Date of Observation: 11/19/2016
Name: Zach Guy
Aspect: North, North East
Elevation: 11600-12700 ft
Avalanches: Observed six recent natural slab avalanches on N and NE aspects above treeline, ranging from D1 to D2 in size. Most of these appeared to fail as hard slabs (topped by recent soft snow) in old, faceted layers near the ground. HS-N-R1-D1/D2-O/G. A few ran as soft slabs, perhaps failing at the storm interface. SS-N-R1-D1-U. See photos and snowpack obs for more details. Also evidence of a handful of D1 loose snow avalanches that ran mid storm on Thursday.
Weather: Mild temps, moderate west winds with minimal snow transport, clear skies.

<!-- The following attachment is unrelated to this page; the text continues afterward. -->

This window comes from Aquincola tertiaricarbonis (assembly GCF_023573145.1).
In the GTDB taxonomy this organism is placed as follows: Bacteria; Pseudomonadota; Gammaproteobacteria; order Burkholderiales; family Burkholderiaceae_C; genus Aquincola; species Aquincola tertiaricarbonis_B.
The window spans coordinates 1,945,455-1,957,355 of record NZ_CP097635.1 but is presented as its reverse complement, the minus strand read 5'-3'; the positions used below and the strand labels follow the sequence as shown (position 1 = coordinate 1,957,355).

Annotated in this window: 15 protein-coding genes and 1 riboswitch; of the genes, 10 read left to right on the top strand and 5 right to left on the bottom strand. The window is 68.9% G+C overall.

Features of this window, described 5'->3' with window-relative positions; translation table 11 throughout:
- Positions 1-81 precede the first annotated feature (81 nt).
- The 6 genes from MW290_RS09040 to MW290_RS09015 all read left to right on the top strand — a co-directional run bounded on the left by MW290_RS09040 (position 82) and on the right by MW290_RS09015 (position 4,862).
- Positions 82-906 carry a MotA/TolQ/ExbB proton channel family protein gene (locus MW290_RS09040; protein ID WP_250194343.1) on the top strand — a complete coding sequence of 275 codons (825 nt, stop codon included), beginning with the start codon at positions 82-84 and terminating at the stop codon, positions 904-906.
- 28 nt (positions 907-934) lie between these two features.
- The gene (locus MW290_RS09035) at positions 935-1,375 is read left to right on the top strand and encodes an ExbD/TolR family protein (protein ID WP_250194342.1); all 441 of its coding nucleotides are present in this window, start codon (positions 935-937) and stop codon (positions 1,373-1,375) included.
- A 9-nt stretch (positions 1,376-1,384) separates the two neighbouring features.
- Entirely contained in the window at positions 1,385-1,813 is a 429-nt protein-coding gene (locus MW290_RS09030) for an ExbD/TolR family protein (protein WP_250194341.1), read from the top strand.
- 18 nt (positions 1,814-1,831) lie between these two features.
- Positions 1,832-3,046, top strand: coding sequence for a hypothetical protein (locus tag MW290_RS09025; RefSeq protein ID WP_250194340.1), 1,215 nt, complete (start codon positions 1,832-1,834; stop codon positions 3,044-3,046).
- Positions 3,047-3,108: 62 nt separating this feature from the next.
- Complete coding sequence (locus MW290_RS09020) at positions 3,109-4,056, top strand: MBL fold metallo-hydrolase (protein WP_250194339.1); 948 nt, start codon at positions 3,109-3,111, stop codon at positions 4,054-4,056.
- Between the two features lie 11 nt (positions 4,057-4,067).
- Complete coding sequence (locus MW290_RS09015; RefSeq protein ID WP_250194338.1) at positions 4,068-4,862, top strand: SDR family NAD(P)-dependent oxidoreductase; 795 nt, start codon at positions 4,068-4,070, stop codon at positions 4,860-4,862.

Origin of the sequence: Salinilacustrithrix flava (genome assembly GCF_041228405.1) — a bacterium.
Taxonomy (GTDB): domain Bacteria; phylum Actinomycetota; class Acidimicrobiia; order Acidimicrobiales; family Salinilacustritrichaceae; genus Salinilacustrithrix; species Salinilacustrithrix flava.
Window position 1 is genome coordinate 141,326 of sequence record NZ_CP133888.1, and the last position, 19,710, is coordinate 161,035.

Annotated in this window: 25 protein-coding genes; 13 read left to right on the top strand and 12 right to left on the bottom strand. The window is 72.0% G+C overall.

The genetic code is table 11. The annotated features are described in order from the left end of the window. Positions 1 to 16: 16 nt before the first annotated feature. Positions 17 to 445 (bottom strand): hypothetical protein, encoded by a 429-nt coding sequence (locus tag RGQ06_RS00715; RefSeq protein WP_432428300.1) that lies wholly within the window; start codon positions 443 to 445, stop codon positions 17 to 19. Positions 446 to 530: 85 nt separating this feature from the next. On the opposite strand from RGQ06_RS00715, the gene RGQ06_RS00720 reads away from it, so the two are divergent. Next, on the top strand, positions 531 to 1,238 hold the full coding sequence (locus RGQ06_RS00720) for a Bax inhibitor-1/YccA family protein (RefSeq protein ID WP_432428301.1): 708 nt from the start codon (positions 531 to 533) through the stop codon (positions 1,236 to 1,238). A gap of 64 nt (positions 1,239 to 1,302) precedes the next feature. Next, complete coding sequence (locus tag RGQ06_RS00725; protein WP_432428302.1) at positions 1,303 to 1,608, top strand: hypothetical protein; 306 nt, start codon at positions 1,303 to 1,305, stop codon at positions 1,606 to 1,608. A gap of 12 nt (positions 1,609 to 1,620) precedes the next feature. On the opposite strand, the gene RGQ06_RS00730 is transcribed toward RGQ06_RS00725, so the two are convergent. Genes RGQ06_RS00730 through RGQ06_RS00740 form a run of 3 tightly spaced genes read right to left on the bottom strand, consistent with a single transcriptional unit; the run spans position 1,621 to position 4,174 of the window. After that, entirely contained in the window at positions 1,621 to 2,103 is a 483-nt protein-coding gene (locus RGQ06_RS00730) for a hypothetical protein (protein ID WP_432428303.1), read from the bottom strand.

Snowpack: In this basin, northerly aspects above treeline are loudly announcing a worrisome snowpack structure. We experienced widespread collapsing with shooting cracks radiating as far as 300 feet away. The structure is composed of the recent snow at the surface (4F to F, 5-16″ deep, depending on windloading) over a combination of older, hard slab, crusts, and facets. The older slabs and meltfreeze grains generally range from 1F to P in hardness and 2″ to 15″ thick, depending on aspect and windloading. On the ground, and occasionally sandwiched between crusts, is a fist hard, 1-1.5mm facet layer, 2-6″ thick. We got repeated ECTP results in several different locations, ranging from ECTPV to ECTPH. On steep, windloaded southerly aspects, we were unable to produce any signs of instability, and the recent is already melting back to a patchy distribution on S and W aspects.